Archive for August 2008

Beijing Olympics 2008

August 17, 2008

I watched the Women’s Freestyle Event on the live feeds last night. Irini Merlini of Ukraine went up against Clarrisa Chun, 48kg whatever that is in pounds, superfeather weight. I always considered wrestling girls to be the equivalent of giving up in the sport of wrestling. Wrestling is the hardest sport in the world, and has also been co-ed since Ancient Greece. There shouldn’t be girl and guy wrestlers, there should just be wrestlers, and if you can’t hack it with the best of the wrestlers, then you don’t deserve to be called the best of the wrestlers.

Last night, the Lightweights went toe-to-toe and fought like pro’s. They flowed and circled around each other, taking shots, landing them, missing them, lifting each other off the mat and slamming each other through the floor, all in the blink of an eye sometimes. When Japan defeated China on her home turf, she did a back-flip over the mats. They didn’t even look like women, they looked like…wrestlers, like Olympic Wrestlers.

The Girl Wrestlers looked like Gladiators, and there were even women from countries like Azerbaijan and Albania where women aren’t allowed to speak without a mans permission, muchless wrestle. These were women who had all come up against men, fought their way through men’s team lineups, against countries who most likely shunned them for their sport, and brought it to each other last night. Women who looked like the men, fought like the men, and “handled it like men.” That’s all I ever asked of you girls, that’s how you do it, the sport of wrestling has not been disgraced.

I watched the gold medal match and cried. I watched the medal ceremony because I felt like I owed it to the athletes, if no one is going to watch you win, did you really win? I had to turn it off after that though, I couldn’t handle it. It was 2005 when I was thrown off my high school team for missing one day of practice in 2 seasons, it was 2006 when I left Cerritos Wrestling to join the Army and lost the nerve. Now it’s another Olympic year and some people have wondered where I’ve been. What became of me?

I drop into an mma gym every once and a while thinking I can start fighting, but then I never come back because the coaches want me to fight girls. Maybe I’m wrong, maybe I’m sexist if it’s possible to be sexist against your own sex, but I can’t seem to shake the mindset of how it was back in the wrestling room at high school, the feeling of my body moving faster and harder than I ever thought it could because I was going against people who were faster and harder than me. I miss that feeling, it felt like growing, it felt like I had super powers. I just don’t get that feeling against other girls, and training against guys to fight against girls feels like being short-changed. Also, after going hard out and wrestling live for hours upon hours just beating each other up, gender, race, religion, where you’re from, all of that dissappeared. Maybe a co-ed clause in sports would make me happy, all I really want to do is challenge up. I’ll wrestle girls for you if I can wrestle guys for me, but I’ve slowly come to accept the fact that I might not ever wrestle again, and I wake up crying sometimes from dreams. Once I slammed my head into my weightbench next to my bed because I’d been belly-down in my sleep and tried to stand up when my alarm clock went off, it sounded like a whistle I guess.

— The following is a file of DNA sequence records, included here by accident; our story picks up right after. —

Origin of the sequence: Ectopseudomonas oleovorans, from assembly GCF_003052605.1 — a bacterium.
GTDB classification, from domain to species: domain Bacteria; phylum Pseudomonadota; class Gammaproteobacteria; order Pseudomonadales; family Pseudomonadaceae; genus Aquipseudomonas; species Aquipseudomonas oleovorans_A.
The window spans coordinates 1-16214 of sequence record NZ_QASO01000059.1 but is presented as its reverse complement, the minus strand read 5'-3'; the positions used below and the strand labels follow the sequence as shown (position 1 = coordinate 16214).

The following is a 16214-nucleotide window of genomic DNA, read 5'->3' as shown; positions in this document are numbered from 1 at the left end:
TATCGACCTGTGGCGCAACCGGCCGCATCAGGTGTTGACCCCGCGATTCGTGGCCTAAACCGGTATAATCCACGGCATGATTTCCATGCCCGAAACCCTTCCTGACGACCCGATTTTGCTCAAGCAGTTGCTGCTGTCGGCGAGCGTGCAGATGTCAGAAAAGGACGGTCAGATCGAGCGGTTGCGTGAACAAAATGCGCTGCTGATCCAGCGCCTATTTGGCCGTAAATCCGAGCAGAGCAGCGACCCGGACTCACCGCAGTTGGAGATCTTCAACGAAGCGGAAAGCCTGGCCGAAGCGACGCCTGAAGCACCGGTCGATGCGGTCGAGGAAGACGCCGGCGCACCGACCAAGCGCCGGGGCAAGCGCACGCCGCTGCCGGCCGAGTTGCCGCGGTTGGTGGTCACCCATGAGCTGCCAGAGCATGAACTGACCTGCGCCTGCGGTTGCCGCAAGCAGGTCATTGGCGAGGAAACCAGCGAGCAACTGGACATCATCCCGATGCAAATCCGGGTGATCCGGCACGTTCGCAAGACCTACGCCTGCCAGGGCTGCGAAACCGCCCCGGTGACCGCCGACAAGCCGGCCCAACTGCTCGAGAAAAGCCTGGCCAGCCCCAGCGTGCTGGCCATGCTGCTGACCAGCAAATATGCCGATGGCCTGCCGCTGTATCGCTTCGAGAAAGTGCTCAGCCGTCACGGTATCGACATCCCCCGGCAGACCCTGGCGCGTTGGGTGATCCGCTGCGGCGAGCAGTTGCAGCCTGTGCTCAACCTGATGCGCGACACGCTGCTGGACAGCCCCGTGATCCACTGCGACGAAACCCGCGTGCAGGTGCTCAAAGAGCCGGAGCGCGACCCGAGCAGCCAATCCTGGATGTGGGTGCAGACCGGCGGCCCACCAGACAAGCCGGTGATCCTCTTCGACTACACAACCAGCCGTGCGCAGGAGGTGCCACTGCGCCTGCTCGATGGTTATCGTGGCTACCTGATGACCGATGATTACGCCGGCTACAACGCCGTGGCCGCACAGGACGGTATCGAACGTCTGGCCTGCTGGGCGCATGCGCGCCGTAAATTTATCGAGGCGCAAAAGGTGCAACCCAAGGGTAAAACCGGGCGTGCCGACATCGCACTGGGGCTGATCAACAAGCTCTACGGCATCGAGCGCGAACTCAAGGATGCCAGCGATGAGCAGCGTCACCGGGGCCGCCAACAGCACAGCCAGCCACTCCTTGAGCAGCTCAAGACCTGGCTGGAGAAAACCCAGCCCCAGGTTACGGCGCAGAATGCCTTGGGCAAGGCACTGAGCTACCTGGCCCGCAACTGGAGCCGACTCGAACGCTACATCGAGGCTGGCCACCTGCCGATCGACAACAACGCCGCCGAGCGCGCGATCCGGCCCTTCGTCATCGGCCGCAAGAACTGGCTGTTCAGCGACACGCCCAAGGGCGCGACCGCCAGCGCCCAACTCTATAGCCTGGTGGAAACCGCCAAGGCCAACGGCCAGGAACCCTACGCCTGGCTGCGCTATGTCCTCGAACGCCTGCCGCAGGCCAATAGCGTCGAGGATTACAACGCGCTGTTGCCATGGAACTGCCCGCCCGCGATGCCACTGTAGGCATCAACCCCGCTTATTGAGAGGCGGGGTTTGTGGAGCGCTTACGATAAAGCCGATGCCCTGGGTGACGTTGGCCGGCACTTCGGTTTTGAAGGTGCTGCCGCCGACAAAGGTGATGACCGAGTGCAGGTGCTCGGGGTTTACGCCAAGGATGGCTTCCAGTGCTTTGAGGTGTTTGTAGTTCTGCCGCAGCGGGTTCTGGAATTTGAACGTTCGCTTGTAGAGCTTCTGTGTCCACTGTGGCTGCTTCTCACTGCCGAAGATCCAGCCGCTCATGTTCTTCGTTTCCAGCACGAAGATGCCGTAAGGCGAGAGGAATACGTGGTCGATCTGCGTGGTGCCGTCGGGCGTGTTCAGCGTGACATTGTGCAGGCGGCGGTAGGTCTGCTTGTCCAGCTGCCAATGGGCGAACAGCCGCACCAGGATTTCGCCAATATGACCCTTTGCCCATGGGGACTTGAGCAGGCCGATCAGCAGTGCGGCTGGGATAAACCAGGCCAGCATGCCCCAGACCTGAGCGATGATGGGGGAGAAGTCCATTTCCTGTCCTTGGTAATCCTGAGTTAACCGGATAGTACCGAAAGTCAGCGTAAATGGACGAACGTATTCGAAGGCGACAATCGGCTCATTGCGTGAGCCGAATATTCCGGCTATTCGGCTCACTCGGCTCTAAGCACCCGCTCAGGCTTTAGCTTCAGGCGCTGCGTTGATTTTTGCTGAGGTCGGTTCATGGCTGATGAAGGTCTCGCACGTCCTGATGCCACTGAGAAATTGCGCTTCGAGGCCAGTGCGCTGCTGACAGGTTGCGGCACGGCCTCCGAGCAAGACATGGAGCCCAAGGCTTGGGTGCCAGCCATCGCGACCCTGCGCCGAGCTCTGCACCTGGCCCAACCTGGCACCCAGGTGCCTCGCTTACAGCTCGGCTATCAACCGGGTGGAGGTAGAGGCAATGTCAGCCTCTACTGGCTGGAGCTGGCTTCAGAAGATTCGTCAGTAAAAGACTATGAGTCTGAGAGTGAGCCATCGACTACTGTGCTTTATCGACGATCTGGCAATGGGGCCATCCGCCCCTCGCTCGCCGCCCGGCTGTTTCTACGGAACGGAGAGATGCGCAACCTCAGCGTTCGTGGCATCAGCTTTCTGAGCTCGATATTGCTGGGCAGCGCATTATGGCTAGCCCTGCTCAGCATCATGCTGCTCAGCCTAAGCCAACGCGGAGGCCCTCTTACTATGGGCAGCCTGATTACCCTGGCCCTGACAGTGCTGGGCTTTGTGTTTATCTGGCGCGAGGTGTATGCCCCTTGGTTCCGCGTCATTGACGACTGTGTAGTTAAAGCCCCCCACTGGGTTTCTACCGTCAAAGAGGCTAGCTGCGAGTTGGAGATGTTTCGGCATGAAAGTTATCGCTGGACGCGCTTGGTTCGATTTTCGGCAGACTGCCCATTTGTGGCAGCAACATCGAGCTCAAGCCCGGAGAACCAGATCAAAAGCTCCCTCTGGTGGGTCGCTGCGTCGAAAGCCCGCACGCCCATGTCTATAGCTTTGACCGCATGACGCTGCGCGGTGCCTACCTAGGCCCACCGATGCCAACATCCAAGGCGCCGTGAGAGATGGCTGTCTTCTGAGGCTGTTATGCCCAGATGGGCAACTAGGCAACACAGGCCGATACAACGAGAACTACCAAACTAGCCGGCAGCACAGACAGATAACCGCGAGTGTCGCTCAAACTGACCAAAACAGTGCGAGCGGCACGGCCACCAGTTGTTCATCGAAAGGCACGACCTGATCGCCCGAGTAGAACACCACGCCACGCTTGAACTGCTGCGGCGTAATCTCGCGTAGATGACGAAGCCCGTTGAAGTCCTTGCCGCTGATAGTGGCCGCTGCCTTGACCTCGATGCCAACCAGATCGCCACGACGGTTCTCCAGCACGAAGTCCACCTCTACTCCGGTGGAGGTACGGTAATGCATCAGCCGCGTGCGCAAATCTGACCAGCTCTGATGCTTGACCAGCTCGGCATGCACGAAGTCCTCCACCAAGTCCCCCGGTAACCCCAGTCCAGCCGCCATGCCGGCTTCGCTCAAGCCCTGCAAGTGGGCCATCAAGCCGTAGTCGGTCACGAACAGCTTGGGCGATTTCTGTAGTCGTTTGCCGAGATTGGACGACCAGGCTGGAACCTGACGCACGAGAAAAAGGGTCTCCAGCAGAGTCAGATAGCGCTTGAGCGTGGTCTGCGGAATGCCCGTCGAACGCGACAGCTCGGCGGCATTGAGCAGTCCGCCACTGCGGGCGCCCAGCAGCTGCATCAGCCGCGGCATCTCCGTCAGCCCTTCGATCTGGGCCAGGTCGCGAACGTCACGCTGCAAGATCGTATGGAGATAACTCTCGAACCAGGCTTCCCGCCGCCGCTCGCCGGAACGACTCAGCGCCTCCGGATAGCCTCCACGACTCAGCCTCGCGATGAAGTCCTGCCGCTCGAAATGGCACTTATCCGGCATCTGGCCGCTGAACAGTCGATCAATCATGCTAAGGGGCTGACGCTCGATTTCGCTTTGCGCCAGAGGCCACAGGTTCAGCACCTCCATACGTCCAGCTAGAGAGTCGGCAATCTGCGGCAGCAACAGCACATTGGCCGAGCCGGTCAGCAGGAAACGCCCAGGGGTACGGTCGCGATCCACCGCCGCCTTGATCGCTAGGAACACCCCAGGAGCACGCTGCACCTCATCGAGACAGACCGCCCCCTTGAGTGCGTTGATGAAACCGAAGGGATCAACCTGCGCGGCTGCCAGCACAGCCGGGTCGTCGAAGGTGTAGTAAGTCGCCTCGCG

I didn’t get into the University of British Columbia (they wanted my high school transcripts), so I’ve tried to integrate myself into the workforce as best I can. My supervisor, no matter who he or she is, reminds me of my Team Captain and my Coach. Wrestling taught me to stay out of their way and if you have a problem, it’s your problem and people who have problems are incompetent, so I don’t go to my sup’s with problems, I just let them stew and blow over, getting me in trouble. I’ve been getting in a lot of trouble lately. I don’t know, maybe wrestling really ruined my life, I was a swimmer before I was a wrestler with a 3.00gpa. I never wonder where I’d be if I didn’t wrestle though, that takes away from wondering where I’d be if I could wrestle. It takes away from remembering wrestling, because I don’t know what I’m going to do when I forget.

When wrestling took itself out of my life, I felt like a failure. I quit school, I stopped seeing my friends, I shut myself off from the world and contemplated suicide. Now thinking back on it, I got into wrestling because of the training, I wanted to be strong, and only started wanting to compete after going to my first tournament and sitting on the bench. Since I’ve left school, I’ve been a firefighter, I’ve been a lifeguard, and I can walk alone at night.

My goal when I started wrestling: become strong.

I am strong.

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